Why Eat Clay + How to Make a Clay Face Mask June 07 2015 by Simone Denny 1 Comment
I have been meaning to write about edible clay for a long time. I tried my first bentonite 'clay shake' about 10 years ago at a place called the Sanctuary in Koh Phangan in Thailand. At the time I was working for a bank in Hong Kong and decided to take myself off for a 7 day detox/cleanse on this small Island off Koh Samui. Among other things, the cleanse involved 4 detoxifying clay shakes a day, which were bentonite clay mixed with psyllium husk and watermelon juice. It might sound disgusting and it does take some getting used to but I have say after my 7 day cleanse I felt like a completely different woman. I felt so good in fact that I returned 3 years later to do it all over again.
History of Bentonite Clay
Many people are perplexed by the thought of eating clay and perhaps consider it as just another health fad. However eating clay is nothing new - clay has been used for it's healing properties for centuries. The first recorded use clay for therapeutic purposes was in the 2nd century AD by a famous Greek philosopher and physician. There are biblical references to the healing power of clay and over the centuries the Greeks, Romans, Aztecs and Europeans have all hailed the health benefits of clay. During the First World War, German physicians used clay therapy to successfully treat troops for food poisoning, dysentery, diarrhoea and wound infection.
What is Bentonite Clay?
Bentonite clay (also called montmorillonite) is a smectite class of clay, which comes from deposits of weathered volcanic ash from millions of years ago. According to Australian Healing Clay 'a good quality bentonite has high absorptive properties and drawing power, it has a very fine, velveteen feel and is odourless and non staining'. Bentonite Clay can be used externally or internally and is well regarded for it's ability absorb and remove toxins from the body.
How does it work?
The particles of clay are said to carry a negative electrical charge, whereas many toxins and other impurities carry a positive electrical charge. Ran Knishinsky, author of the Clay Cure wrote that 'when bentonite clay is taken internally, the positively charged toxins are attracted by the negatively charged edges of the clay mineral. When this exchange reaction occurs, the clay swaps its ions for those of the other substance. Once electrically satisfied it holds the toxin in suspension till the body can eliminate both' (this process is referred to as adsorption)
Why Eat Bentonite Clay
- Excellent detoxifier (absorbs heavy metals, chemicals, pesticides, environmental pollutants etc)
- Balances bacteria in the digestive tract
- Cleanses the bowel
- Increases energy (both emotionally and physically)
- Clears skin
- Stimulates the immune system
- Speeds up recovery from vomiting and diarrhoea
How to take Bentonite Clay?
Clay Toothpaste - you can buy clay toothpaste already made (we recommend Earthpaste) or you can easily make your own. I thought this looked like a great recipe here - you can get 100% pure essential peppermint oil and tea tree oil here.
Clay Masks - bentonite clay masks are excellent for cleansing and rejuvenating the skin. They act as an exfoliant and have antiseptic, anti-fungal and antibacterial properties (so excellent for treating acne). Furthermore this is a very economical way to treat yourself to a facial and contain no nasties, just 100% natural ingredients.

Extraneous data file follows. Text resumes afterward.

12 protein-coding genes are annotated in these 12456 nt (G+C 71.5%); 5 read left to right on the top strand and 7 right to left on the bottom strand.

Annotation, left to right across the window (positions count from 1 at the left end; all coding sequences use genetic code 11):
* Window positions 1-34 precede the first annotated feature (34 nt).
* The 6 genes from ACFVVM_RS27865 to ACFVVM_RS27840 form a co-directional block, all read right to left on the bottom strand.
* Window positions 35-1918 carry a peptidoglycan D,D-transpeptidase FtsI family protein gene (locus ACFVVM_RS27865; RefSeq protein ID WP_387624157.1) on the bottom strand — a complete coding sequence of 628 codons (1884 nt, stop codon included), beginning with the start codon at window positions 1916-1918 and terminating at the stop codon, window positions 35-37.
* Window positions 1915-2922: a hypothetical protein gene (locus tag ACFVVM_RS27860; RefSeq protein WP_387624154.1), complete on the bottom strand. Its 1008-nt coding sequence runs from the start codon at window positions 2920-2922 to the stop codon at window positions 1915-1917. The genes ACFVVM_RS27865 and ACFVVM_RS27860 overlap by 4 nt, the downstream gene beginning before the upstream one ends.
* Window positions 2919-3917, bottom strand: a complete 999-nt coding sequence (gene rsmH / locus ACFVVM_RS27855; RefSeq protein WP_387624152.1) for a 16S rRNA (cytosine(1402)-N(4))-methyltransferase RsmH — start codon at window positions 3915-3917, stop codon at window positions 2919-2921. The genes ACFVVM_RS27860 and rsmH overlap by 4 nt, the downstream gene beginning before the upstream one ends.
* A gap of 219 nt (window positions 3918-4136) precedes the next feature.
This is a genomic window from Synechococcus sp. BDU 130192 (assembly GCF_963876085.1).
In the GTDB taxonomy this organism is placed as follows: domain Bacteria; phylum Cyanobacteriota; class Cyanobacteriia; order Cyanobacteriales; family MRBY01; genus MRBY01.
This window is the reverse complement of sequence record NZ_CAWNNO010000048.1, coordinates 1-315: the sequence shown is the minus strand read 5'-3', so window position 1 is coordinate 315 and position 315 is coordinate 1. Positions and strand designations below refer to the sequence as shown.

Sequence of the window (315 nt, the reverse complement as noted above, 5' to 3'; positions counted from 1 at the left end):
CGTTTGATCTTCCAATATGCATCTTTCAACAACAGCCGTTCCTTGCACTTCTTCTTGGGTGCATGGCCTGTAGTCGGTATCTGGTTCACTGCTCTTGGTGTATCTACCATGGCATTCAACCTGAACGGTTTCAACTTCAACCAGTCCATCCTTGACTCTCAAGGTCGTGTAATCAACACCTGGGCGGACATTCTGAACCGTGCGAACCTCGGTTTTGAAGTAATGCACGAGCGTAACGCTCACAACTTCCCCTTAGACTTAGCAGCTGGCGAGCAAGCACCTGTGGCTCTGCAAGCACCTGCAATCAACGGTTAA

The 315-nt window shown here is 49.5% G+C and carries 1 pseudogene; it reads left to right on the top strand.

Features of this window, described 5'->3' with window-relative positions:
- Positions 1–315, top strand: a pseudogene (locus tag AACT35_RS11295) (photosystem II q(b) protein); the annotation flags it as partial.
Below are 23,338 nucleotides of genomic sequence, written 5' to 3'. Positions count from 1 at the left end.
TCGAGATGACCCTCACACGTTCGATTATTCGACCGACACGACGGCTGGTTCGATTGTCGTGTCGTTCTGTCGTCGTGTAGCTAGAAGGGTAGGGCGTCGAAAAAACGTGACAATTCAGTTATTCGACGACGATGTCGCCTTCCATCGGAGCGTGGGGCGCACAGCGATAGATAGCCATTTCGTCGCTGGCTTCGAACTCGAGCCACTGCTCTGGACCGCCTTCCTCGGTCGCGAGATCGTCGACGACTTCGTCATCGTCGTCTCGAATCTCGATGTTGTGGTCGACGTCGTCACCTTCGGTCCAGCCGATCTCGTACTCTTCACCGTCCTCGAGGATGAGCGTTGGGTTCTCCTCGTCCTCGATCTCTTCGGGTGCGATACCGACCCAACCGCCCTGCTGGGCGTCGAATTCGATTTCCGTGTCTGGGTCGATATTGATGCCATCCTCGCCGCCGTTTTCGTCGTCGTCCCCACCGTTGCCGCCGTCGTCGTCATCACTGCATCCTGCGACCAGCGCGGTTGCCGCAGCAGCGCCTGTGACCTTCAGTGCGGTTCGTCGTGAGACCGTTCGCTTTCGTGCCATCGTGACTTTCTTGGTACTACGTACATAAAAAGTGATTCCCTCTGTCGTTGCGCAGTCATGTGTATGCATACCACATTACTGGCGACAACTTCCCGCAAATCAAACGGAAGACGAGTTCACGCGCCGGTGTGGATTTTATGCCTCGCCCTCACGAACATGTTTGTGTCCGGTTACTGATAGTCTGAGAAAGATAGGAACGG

The basic clay mask recipe is to mix a couple of tablespoons of bentonite clay with enough water to form a paste. You can create numerous variations to this, experimenting with different oils (coconut, almond or apricot oil) and a range of different pure essential oils. Simply mix the ingredients in a glass bowl and apply it to your face, leaving it to dry for 15 - 20 minutes.
Exfoliation Mask: Mix 1 tablespoons of bentonite clay to a glass bowl (remember to avoid metal), 2 tablespoons of ground oats, 2-3 tablespoons of water and 3 drops of tea tree oil (excellent for acne issues, blackheads and blemishes) and leave on for 15 - 20 minutes before rinsing it off.
Detoxifying Mask: Mix 2 tablespoons of bentonite clay, 2 tablespoons of apple cider vinegar 2 teaspoons of honey, as above, leave on for 15 - 20 minutes before rinsing off. This is great for a deep skin cleanse, removing age spots and dark circles under the eyes.
Make me Radiant Mask: This is my personal favourite because I love spirulina! Simply mix 1 tablespoons of bentonite clay, 1 teaspoon of spirulina and 2 - 3 tablespoon of water in a glass bowl and apply to face for 15 - 20 minutes. Spirulina is a blue green algae, which has excellent antioxidant properties and is one of the most nutrient dense foods you will find. You can read more about the benefits in my article on algae here.
Clay Poultice: Clay poultices are another excellent use of clay. Due to clays ability to eliminate toxins, it can be used topically on wounds to help draw out infection, heal wounds (internal and external) and relieve burns or stings. To make a clay poultice simply use 2 parts water and 1 part clay (it is best to add clay to water) and mix it in a ceramic or glass container (again avoid metal). Spread the clay onto a gauze cloth and then lightly bandage to keep it place. Leave it on for 20 - 60 minutes.
If taking Bentonite clay internally one should seek medical advice if:
1. If you are taking prescription medication
2. If you have a hight blood pressure.
3. You have iron intolerances.
We recommend Australian Healing Clay (obviously Australian) and Redmond Clay (USA). Check out our full range of detox products here.
Hope you've had a lovely weekend!
The Clay Cure by Ran Knishinsky, Healing Arts Press, Rochester